Download a PDF of this guide here.


Debating Matters because ideas matter. This is the premise of the boi charity’s Debating Matters Competition, which emphasises debaters’ knowledge and clear thinking over points of order and rhetorical flourishes. By debating real-world issues, students are introduced to key controversies at the top of the public agenda. Using the acclaimed Debating Matters Topic Guides, the competition challenges school pupils to go beyond the media headlines and delve deeper into the biggest issues confronting society. 


We want to encourage people to have Debating Matters-style debates, but to do so online. The Debating Matters format has been used for years to encourage young people to take ideas and argument seriously. To date, the competition has taken place all across the world – but always in person. With the current coronavirus situation, we want to provide a resource for teachers teaching to carry on the spirit of Debating Matters virtually.



How is Debating Matters different?

You might already do debating or public speaking at your school. If so, great. But Debating Matters is by design different to other forms of debating which are predominantly about public speaking. In brief, Debating Matters:

  • Focuses on ‘substance over style’, and judges teams on who has the best arguments and research, not who has the most flowery rhetoric
  • Encourages pupils to research topics well in advance using carefully produced ‘topic guides’
  • Situates real-world debates as they are discussed in politics and the media
  • Involves judges in questioning the debaters and putting them on the spot to justify their argument

Make sure you, and your students, are clear on what DM is and how it is different. Then, you can prepare by choosing:

A topic: 
Start the process off by choosing a topic and motion from the available topic guides (find them here). Give your students time to read through and think about it in advance (how much time you give debaters to prepare is up to you and your needs, but the longer the better). Everyone is talking about only one thing right now – so make the most of the opportunity to think about something else.

Four speakers: 
Choose two speakers FOR the motion and two speakers AGAINST the motion. This is a great chance for the two pairs to work together independent of you, so pair up people who you think will get on well. Read some guidance on how to win here.

Three judges:
With many people staying and home and practising isolation, you may find it easier to locate judges. Approach teachers, governors, or other adults working within the school, such as librarians or older students. There may be people in your wider professional network, family friends, etc. who are suitable (always follow your school’s safeguarding policies). You should send them the topic, and the advice for judges (found here) in advance.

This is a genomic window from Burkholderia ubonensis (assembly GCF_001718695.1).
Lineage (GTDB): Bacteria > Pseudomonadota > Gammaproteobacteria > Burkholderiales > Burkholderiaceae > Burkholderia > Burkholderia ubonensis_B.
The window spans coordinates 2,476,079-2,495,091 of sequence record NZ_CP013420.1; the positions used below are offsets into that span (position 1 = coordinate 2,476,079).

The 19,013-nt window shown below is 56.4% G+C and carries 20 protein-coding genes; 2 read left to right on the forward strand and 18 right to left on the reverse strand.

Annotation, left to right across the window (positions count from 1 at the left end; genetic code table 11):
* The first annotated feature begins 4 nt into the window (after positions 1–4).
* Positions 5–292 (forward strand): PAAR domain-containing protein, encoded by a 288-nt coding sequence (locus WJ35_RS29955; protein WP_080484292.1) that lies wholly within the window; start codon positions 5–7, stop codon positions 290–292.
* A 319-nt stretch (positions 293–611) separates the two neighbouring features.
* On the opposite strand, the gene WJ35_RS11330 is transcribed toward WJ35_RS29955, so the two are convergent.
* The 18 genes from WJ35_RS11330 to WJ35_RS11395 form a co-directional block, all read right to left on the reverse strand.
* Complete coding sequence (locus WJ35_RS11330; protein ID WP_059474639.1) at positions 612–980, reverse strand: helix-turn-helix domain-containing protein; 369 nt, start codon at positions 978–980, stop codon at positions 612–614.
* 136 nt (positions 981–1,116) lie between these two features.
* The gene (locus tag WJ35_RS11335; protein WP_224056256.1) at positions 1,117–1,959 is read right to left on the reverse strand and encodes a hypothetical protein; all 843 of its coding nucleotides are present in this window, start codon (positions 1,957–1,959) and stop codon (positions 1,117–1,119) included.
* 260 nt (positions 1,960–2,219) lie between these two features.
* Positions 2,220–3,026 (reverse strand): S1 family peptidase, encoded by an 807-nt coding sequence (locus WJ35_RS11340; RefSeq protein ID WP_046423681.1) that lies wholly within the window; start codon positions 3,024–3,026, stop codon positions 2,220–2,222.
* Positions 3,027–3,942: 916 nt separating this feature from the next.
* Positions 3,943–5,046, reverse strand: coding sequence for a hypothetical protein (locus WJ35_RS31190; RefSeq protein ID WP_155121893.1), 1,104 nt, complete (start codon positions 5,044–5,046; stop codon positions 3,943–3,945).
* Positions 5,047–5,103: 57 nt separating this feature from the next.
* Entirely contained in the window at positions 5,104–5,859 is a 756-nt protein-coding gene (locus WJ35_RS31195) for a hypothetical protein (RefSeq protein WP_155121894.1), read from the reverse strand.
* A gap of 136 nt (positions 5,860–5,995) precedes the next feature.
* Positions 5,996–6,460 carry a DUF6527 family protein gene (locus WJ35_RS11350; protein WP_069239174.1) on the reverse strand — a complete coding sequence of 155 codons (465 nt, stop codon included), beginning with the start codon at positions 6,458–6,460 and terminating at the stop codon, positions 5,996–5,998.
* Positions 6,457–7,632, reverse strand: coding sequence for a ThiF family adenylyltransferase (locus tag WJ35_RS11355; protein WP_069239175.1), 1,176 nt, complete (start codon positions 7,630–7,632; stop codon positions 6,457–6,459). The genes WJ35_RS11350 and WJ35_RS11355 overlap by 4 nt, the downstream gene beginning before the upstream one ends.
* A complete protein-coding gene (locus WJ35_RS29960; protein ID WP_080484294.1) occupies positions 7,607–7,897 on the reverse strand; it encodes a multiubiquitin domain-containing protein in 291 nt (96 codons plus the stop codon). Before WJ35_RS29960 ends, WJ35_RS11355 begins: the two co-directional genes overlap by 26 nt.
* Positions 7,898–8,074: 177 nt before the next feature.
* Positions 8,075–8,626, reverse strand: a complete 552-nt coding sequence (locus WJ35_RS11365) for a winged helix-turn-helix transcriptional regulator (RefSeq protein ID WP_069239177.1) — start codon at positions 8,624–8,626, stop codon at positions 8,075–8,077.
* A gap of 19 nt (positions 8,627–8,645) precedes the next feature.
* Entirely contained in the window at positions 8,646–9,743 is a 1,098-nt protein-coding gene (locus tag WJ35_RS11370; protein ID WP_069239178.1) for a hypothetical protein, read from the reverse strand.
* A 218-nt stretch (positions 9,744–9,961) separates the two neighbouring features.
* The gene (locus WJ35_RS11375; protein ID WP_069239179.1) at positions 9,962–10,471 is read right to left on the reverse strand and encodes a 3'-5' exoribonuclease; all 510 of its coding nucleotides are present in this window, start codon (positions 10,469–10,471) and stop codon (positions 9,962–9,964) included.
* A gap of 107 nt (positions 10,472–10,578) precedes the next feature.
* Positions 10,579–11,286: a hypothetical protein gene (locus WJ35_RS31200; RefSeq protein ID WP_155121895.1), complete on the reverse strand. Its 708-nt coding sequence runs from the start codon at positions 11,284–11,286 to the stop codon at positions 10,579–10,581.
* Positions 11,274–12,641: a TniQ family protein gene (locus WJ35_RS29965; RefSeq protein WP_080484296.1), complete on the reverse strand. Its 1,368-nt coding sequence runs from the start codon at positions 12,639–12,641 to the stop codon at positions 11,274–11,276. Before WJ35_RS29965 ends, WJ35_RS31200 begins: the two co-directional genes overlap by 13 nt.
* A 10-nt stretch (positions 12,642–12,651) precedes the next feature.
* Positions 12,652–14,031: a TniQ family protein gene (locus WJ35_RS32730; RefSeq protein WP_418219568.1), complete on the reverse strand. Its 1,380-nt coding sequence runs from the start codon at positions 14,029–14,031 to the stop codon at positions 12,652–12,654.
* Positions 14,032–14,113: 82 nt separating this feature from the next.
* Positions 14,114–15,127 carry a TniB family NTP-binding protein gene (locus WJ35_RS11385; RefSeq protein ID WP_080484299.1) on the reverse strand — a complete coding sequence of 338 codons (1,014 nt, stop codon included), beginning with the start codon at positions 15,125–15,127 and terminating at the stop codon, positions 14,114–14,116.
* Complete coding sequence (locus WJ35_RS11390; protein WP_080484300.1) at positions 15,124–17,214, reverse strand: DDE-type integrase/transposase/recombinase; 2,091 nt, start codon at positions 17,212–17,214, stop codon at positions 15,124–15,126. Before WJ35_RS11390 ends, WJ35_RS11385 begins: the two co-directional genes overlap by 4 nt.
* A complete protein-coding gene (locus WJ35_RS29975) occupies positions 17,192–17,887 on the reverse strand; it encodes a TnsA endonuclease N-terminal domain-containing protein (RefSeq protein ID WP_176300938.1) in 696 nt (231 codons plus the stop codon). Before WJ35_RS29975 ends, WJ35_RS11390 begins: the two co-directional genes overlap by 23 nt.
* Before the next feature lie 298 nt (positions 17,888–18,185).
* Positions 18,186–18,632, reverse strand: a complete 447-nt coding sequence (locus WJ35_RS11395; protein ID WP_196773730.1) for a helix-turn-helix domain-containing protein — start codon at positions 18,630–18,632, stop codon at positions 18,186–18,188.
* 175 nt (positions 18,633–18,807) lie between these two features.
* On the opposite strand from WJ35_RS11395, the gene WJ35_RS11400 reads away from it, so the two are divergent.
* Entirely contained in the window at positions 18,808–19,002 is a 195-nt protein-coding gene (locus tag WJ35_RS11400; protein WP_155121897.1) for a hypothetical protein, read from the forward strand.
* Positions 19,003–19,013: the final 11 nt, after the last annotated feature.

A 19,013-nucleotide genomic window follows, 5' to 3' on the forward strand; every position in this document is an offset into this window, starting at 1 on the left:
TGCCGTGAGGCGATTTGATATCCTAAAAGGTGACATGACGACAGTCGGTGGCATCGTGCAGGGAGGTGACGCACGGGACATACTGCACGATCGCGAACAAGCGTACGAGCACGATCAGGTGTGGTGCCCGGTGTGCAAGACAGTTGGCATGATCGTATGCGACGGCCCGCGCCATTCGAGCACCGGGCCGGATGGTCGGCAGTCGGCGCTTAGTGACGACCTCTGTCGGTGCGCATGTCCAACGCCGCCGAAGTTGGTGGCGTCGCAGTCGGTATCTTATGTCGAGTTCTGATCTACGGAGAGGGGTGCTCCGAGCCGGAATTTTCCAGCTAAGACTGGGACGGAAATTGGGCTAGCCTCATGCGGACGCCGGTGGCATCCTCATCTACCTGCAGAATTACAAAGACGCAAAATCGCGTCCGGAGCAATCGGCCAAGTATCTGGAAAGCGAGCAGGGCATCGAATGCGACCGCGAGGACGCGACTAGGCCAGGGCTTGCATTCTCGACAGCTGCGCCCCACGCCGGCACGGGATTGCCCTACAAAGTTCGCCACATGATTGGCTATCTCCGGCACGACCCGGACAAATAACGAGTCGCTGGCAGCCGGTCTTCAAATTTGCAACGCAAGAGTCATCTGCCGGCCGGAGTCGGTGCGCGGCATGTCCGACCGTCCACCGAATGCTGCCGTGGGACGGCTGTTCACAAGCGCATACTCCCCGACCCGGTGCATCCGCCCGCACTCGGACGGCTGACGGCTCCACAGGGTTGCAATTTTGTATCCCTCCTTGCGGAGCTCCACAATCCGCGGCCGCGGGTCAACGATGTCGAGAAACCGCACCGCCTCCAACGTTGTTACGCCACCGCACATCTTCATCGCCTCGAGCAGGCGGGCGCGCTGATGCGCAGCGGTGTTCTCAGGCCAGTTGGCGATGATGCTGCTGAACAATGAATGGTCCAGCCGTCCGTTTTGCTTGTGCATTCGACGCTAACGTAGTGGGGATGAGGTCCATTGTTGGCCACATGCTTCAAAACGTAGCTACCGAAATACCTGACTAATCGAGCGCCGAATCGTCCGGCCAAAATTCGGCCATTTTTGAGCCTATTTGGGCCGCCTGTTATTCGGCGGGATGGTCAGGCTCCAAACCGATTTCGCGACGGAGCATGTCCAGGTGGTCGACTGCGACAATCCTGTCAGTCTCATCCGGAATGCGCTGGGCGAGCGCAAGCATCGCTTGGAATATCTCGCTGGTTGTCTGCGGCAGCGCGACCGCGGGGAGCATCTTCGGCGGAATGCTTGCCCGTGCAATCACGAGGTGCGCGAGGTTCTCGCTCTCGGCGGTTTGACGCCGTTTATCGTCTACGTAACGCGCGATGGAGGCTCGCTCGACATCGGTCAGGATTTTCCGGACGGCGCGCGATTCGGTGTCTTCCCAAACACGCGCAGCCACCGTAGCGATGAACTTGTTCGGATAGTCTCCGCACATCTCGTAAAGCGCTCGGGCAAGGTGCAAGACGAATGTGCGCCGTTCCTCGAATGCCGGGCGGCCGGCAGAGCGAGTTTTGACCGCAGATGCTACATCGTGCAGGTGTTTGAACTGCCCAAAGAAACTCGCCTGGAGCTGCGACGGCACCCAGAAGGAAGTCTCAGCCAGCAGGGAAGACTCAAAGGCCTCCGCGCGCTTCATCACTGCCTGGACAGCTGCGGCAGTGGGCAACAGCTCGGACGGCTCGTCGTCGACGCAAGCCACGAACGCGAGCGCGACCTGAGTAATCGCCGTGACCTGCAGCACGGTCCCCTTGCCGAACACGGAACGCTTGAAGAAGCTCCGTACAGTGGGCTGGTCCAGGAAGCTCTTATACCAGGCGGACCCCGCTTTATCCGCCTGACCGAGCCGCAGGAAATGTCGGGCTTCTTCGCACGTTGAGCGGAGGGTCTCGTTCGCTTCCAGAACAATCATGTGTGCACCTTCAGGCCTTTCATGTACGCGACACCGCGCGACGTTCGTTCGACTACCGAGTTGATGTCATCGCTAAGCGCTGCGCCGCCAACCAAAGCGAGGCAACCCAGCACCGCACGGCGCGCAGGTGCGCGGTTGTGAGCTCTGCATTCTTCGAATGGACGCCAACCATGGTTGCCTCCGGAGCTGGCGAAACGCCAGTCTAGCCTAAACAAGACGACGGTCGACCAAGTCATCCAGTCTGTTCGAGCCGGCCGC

One chairperson: 
The chair plays an important role in the Debating Matters format, acting as ringmaster of proceedings and putting everyone at ease. For good advice on chairing in normal times, see here. Chairing virtually will be slightly different – you’ll have to be extra-focused and on the ball to make sure people know when they should speak (see ‘Technique’ above). Recommend you.

An audience (optional): 
Consider who you will invite to join the debate as the audience. This could be a great way to entertain a whole class of students virtually, as it is sure to be an intellectually interesting event. If you’re using Zoom, you can invite up to 100 people total to join the call. As ever, please follow your school’s best practise for online teaching and safeguarding, especially when inviting large numbers.


How well this works, how interesting the arguments are, and how much fun you have will all depend on the quality of your preparation. Here’s three things to think about when preparing for a virtual debate:

  • Technology: You’ll need to use some good video-calling software, and be comfortable with how it works. We recommend Zoom but Skype, Google Hangouts, or Microsoft Teams can also work fine. Follow all security and safeguarding advice, such as password protecting your call. Make sure you get set up properly, everyone has a log in and knows what they are doing, and before you start, TEST YOUR CONNECTION WITH SOMEONE ELSE. If in doubt, find someone younger who can help! If using Zoom, make sure you enable breakout rooms.
  • Team: Given this is a bit of an experiment, start small. Pick a few interested or committed students, ideally some might have done Debating Matters before, a chair who’s prepared to be patient and flexible, and up to three judges you can get hold of. Once you’re comfortable with how its working, expand it out.